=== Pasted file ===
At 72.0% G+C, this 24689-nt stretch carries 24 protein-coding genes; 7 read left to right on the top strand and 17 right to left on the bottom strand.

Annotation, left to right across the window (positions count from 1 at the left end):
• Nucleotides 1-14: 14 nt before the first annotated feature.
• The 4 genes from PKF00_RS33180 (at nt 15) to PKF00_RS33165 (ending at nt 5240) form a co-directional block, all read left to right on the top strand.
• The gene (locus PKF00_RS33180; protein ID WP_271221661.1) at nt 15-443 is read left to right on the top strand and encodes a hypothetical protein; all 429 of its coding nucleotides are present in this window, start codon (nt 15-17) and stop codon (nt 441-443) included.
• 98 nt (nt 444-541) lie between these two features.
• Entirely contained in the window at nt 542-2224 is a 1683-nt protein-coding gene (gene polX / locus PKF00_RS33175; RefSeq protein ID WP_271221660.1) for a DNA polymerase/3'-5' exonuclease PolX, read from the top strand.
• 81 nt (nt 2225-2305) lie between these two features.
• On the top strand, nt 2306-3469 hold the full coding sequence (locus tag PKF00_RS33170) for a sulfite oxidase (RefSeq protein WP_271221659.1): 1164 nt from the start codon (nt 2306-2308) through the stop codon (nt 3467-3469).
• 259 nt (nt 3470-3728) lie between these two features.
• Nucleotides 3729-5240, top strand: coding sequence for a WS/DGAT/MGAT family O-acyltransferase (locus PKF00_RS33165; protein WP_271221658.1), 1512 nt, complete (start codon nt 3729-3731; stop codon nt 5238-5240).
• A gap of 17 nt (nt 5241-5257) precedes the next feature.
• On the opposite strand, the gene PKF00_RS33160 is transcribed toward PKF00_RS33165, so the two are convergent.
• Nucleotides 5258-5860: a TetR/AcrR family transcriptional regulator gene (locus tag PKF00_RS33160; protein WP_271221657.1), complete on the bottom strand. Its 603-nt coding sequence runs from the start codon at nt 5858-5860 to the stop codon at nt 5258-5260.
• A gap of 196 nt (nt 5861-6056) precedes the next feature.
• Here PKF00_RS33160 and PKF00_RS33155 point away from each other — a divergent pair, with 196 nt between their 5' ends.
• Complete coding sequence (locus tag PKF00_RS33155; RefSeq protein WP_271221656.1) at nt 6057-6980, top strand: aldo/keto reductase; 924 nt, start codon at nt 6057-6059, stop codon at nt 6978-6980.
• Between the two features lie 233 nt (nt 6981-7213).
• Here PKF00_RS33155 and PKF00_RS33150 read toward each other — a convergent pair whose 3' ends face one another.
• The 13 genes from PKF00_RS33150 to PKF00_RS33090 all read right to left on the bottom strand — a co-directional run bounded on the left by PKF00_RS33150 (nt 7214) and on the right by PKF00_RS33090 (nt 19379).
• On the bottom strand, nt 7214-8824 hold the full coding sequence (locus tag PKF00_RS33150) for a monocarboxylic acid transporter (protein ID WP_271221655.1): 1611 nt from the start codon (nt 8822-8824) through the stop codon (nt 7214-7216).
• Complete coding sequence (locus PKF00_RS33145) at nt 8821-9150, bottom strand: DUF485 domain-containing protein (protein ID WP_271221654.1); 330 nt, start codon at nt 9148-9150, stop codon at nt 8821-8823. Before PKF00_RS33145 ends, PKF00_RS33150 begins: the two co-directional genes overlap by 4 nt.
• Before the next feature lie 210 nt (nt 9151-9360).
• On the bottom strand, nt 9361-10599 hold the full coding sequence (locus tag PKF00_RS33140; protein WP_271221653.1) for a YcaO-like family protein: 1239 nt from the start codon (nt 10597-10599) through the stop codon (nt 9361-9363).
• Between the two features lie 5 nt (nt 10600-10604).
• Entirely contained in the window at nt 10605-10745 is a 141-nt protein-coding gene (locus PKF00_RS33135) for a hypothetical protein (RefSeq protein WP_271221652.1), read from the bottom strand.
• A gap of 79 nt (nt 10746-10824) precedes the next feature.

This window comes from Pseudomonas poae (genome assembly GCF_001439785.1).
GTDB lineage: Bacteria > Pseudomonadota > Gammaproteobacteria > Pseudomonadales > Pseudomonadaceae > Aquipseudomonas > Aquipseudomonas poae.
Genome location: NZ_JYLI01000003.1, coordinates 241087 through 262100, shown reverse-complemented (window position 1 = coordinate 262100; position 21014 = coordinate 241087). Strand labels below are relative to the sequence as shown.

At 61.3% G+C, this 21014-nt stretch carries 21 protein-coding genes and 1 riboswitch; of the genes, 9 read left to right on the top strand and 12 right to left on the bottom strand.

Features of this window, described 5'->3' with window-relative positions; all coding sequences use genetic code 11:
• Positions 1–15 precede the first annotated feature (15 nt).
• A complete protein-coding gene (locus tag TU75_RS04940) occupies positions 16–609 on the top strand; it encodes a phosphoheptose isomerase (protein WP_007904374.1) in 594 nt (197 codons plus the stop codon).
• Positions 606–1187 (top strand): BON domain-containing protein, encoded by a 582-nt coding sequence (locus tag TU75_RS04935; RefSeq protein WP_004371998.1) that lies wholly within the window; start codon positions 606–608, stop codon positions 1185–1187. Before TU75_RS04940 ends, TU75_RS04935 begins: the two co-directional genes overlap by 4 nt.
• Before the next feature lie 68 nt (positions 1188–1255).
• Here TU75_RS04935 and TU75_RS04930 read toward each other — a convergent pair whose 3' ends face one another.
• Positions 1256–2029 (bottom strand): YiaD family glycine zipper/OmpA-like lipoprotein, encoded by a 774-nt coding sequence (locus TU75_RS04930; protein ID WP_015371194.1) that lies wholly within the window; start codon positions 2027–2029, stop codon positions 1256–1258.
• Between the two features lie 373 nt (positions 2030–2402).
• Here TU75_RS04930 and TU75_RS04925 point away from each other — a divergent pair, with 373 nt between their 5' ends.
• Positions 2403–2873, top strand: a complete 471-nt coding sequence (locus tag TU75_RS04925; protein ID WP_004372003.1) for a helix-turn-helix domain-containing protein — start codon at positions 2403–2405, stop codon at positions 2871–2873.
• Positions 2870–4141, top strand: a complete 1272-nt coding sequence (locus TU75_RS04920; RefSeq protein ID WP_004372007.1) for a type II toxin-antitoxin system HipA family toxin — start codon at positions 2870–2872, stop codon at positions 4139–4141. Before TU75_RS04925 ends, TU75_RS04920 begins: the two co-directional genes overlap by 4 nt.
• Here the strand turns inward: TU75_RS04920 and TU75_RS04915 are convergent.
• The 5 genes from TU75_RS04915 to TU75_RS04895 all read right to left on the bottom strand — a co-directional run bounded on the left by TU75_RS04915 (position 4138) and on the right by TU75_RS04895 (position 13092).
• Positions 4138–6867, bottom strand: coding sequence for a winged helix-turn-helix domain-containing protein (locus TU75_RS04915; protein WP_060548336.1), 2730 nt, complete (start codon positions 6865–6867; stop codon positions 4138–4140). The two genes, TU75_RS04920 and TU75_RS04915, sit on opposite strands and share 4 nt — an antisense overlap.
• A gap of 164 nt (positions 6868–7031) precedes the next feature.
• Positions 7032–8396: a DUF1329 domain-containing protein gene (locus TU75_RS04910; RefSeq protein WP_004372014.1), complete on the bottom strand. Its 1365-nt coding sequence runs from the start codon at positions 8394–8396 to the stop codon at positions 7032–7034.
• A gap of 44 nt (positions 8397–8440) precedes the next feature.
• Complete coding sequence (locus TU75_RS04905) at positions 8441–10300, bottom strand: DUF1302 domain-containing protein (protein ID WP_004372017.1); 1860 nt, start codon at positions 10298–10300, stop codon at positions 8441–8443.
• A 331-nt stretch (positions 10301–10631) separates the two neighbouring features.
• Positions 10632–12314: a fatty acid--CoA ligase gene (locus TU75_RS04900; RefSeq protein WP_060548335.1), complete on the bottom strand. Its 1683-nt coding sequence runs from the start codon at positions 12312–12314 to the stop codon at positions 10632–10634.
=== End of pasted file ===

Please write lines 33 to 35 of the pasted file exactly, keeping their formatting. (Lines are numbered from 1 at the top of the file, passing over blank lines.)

• Positions 1–15 precede the first annotated feature (15 nt).
• A complete protein-coding gene (locus tag TU75_RS04940) occupies positions 16–609 on the top strand; it encodes a phosphoheptose isomerase (protein WP_007904374.1) in 594 nt (197 codons plus the stop codon).
• Positions 606–1187 (top strand): BON domain-containing protein, encoded by a 582-nt coding sequence (locus tag TU75_RS04935; RefSeq protein WP_004371998.1) that lies wholly within the window; start codon positions 606–608, stop codon positions 1185–1187. Before TU75_RS04940 ends, TU75_RS04935 begins: the two co-directional genes overlap by 4 nt.